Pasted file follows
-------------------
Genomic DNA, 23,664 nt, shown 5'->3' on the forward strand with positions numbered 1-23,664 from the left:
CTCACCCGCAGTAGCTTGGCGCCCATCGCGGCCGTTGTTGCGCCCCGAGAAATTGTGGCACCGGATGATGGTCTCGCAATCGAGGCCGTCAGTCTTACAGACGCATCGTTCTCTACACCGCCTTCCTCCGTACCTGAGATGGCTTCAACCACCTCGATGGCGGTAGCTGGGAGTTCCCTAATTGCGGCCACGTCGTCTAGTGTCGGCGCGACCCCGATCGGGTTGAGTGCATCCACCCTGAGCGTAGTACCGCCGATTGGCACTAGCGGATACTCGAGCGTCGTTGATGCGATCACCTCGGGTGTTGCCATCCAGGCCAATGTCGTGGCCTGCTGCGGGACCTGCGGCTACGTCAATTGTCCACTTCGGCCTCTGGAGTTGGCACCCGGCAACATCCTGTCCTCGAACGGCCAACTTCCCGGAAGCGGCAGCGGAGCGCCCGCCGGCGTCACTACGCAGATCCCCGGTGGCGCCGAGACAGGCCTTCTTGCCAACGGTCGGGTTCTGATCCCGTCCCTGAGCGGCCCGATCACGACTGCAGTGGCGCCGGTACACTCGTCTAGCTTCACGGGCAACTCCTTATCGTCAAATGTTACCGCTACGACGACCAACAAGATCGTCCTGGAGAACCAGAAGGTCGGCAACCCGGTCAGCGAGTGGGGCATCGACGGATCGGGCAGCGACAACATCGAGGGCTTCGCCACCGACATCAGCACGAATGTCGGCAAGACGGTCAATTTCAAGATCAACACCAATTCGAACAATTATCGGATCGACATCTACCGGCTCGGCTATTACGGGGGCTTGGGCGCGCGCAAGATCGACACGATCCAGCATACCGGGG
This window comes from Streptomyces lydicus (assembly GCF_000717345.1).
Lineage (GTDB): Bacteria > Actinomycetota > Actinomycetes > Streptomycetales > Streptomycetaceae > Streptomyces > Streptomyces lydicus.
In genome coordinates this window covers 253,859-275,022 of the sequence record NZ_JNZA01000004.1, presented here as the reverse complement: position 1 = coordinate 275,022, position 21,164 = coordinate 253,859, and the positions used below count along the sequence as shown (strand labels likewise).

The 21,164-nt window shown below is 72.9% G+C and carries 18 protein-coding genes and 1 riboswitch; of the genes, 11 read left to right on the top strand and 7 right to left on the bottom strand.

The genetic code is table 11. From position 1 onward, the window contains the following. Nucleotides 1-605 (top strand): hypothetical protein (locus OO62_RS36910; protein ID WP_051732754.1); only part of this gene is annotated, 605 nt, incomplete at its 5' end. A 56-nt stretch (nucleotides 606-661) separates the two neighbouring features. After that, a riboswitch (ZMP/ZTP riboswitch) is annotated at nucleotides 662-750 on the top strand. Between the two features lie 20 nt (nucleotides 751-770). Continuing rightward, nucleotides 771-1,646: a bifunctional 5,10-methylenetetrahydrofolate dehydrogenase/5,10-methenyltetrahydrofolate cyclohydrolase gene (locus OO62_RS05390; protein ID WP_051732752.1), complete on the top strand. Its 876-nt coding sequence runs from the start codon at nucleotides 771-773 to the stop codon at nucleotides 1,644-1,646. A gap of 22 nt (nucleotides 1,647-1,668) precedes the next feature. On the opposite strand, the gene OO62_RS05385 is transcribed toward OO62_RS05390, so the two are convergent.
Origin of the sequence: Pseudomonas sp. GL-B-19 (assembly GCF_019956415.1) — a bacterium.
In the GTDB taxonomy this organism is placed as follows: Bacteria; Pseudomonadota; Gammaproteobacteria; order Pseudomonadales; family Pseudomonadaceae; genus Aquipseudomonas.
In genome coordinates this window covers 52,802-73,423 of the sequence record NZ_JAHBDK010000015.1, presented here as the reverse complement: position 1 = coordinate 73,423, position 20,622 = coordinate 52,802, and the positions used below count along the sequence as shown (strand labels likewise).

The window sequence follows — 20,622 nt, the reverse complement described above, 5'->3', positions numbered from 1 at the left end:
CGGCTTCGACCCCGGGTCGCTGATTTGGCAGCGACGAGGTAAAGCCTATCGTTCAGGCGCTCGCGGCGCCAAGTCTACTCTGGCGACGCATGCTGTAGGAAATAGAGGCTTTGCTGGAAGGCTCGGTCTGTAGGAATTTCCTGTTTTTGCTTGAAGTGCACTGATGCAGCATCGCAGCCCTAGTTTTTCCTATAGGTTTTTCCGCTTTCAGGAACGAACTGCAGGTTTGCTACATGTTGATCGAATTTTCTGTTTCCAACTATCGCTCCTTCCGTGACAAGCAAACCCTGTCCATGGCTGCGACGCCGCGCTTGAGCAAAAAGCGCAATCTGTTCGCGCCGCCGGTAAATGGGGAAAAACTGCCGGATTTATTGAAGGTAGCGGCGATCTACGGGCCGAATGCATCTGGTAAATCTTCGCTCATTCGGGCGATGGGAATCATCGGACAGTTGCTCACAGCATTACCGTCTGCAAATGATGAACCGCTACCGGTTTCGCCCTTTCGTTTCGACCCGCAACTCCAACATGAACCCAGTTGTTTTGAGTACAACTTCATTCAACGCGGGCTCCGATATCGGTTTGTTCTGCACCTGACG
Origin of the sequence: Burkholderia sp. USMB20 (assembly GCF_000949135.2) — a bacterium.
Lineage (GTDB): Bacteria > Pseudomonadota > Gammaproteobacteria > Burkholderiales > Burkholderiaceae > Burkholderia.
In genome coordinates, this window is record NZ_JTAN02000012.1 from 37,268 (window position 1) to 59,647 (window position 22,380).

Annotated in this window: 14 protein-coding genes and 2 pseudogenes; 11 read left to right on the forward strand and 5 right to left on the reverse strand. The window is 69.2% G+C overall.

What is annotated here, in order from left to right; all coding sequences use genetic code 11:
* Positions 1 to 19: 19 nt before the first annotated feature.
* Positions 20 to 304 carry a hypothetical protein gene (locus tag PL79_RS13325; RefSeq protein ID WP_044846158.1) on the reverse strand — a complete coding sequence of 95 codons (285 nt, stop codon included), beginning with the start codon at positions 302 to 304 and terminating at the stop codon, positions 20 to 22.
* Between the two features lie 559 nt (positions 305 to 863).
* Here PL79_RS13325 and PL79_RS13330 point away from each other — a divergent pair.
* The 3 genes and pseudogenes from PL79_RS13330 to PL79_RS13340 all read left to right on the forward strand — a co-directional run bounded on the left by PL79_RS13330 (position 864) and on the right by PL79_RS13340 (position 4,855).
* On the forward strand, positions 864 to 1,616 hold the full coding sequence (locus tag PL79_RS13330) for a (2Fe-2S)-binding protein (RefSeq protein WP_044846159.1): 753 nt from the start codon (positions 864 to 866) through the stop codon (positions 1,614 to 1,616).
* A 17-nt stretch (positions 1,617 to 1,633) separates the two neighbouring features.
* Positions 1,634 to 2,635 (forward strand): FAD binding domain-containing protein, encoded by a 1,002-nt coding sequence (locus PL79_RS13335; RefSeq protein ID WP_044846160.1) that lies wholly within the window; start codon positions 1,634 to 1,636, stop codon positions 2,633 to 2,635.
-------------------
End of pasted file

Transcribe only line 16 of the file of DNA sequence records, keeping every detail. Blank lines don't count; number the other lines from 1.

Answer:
Annotated in this window: 14 protein-coding genes and 2 pseudogenes; 11 read left to right on the forward strand and 5 right to left on the reverse strand. The window is 69.2% G+C overall.